Difference between revisions of "1988 AIME Problems/Problem 15"
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== Problem == | == Problem == | ||
− | In an office at various times during the day, the boss gives the secretary a letter to type, each time putting the letter on top of the pile in the secretary's | + | In an office at various times during the day, the boss gives the secretary a letter to type, each time putting the letter on top of the pile in the secretary's inbox. When there is time, the secretary takes the top letter off the pile and types it. There are nine letters to be typed during the day, and the boss delivers them in the order <math>1, 2, 3, 4, 5, 6, 7, 8, 9</math>. |
− | While leaving for lunch, the secretary tells a colleague that letter <math>8</math> has already been typed | + | While leaving for lunch, the secretary tells a colleague that letter <math>8</math> has already been typed but says nothing else about the morning's typing. The colleague wonders which of the nine letters remain to be typed after lunch and in what order they will be typed. Based on the above information, how many such after-lunch typing orders are possible? (That there are no letters left to be typed is one of the possibilities.) |
− | == Solution == | + | == Solution 1== |
− | Re-stating the problem for clarity, let <math>S</math> be a [[set]] arranged in increasing order. At any time an element can be appended to the end of <math>S</math>, or the last element of <math>S</math> can be removed. The question asks for the number of different orders in which | + | Re-stating the problem for clarity, let <math>S</math> be a [[set]] arranged in increasing order. At any time an element can be appended to the end of <math>S</math>, or the last element of <math>S</math> can be removed. The question asks for the number of different orders in which all of the remaining elements of <math>S</math> can be removed, given that <math>8</math> had been removed already. |
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=== A way to compute this quickly (by AlexLikeMath) === | === A way to compute this quickly (by AlexLikeMath) === | ||
<math>1 \cdot 2 + 7 \cdot 3 + 21 \cdot 4 + 35 \cdot 5 + 35 \cdot 6 + 21 \cdot 7 + 7 \cdot 8 + 1 \cdot 9 </math> <math>=1 \cdot (2+9) + 7 \cdot (3+8) + 21 \cdot (4+7) + 35 \cdot (5+6) = 64 \cdot 11 = \boxed{704}</math> | <math>1 \cdot 2 + 7 \cdot 3 + 21 \cdot 4 + 35 \cdot 5 + 35 \cdot 6 + 21 \cdot 7 + 7 \cdot 8 + 1 \cdot 9 </math> <math>=1 \cdot (2+9) + 7 \cdot (3+8) + 21 \cdot (4+7) + 35 \cdot (5+6) = 64 \cdot 11 = \boxed{704}</math> | ||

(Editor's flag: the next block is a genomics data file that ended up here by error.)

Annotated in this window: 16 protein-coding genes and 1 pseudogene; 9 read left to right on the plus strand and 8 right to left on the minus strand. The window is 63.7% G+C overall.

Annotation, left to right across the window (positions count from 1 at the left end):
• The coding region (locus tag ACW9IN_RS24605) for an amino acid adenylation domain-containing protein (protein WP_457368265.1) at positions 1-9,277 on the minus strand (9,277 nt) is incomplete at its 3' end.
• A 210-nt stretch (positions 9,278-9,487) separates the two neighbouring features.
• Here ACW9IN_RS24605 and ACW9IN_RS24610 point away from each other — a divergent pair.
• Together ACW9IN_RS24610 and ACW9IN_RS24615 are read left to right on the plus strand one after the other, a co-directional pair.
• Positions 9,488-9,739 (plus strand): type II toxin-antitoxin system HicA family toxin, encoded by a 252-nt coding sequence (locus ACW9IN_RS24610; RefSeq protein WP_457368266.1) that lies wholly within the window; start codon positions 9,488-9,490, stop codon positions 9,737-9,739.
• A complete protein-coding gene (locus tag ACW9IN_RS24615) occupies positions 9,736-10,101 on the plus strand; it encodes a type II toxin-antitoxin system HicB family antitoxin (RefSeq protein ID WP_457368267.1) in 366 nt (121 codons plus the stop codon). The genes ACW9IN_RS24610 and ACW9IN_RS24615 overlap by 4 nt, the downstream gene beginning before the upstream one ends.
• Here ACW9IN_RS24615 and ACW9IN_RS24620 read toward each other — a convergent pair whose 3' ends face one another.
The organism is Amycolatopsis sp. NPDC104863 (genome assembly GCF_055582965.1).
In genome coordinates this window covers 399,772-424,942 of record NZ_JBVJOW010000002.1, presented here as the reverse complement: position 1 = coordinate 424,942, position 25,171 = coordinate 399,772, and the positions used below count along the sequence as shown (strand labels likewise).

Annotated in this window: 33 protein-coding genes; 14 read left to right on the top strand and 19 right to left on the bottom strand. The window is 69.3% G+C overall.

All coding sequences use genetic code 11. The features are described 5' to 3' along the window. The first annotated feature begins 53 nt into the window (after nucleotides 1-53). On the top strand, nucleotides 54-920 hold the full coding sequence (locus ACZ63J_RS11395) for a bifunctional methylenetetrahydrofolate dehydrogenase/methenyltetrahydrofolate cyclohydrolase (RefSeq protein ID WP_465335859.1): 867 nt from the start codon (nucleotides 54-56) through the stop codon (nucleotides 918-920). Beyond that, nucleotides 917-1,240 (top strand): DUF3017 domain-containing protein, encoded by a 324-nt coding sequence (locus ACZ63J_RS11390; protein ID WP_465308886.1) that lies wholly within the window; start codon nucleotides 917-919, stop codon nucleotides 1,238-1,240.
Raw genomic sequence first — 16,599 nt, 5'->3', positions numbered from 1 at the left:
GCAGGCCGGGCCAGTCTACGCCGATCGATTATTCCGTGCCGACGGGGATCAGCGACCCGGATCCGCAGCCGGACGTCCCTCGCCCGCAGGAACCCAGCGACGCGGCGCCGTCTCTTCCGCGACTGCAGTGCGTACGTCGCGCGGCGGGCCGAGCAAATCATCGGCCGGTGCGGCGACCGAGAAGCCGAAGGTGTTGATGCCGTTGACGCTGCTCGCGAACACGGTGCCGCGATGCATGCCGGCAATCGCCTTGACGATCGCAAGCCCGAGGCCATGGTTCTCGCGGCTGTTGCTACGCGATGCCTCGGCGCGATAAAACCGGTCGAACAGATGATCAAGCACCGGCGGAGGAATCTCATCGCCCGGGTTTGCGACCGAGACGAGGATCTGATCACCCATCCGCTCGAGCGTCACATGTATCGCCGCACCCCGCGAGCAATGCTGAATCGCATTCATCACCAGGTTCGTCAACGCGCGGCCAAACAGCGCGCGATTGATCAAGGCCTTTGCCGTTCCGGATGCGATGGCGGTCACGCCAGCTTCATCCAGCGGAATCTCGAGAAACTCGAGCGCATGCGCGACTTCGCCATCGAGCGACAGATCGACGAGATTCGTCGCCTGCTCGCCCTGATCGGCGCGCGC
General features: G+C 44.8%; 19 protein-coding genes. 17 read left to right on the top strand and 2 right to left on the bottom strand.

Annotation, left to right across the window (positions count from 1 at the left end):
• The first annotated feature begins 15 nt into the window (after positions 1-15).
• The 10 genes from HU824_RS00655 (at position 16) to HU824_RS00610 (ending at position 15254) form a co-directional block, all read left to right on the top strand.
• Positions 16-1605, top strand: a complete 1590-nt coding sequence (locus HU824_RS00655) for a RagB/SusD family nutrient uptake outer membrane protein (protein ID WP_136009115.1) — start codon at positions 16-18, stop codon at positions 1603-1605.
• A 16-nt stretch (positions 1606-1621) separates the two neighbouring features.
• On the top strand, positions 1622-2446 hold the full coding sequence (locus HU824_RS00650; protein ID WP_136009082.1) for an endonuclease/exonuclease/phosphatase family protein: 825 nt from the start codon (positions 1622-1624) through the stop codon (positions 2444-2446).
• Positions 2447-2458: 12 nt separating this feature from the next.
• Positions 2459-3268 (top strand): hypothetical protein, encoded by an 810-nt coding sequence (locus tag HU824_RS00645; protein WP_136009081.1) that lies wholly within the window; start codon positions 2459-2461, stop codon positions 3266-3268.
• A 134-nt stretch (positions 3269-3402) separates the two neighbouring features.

+ | |||
+ | ==Solution 2== | ||
== See also == | == See also == |
Revision as of 08:08, 4 March 2021
Contents
Problem
In an office at various times during the day, the boss gives the secretary a letter to type, each time putting the letter on top of the pile in the secretary's inbox. When there is time, the secretary takes the top letter off the pile and types it. There are nine letters to be typed during the day, and the boss delivers them in the order .
While leaving for lunch, the secretary tells a colleague that letter has already been typed but says nothing else about the morning's typing. The colleague wonders which of the nine letters remain to be typed after lunch and in what order they will be typed. Based on the above information, how many such after-lunch typing orders are possible? (That there are no letters left to be typed is one of the possibilities.)
Solution 1
Re-stating the problem for clarity, let be a set arranged in increasing order. At any time an element can be appended to the end of , or the last element of can be removed. The question asks for the number of different orders in which all of the remaining elements of can be removed, given that had been removed already.
Since had already been added to the pile, the numbers had already been added at some time to the pile; might or might not have been added yet. So currently is a subset of , possibly with at the end. Given that has elements, there are intervals for to be inserted, or might have already been placed, giving different possibilities.
Thus, the answer is .
A way to compute this quickly (by AlexLikeMath)
Solution 2
See also
1988 AIME (Problems • Answer Key • Resources) | ||
Preceded by Problem 14 |
Followed by Last Question | |
1 • 2 • 3 • 4 • 5 • 6 • 7 • 8 • 9 • 10 • 11 • 12 • 13 • 14 • 15 | ||
All AIME Problems and Solutions |
The problems on this page are copyrighted by the Mathematical Association of America's American Mathematics Competitions.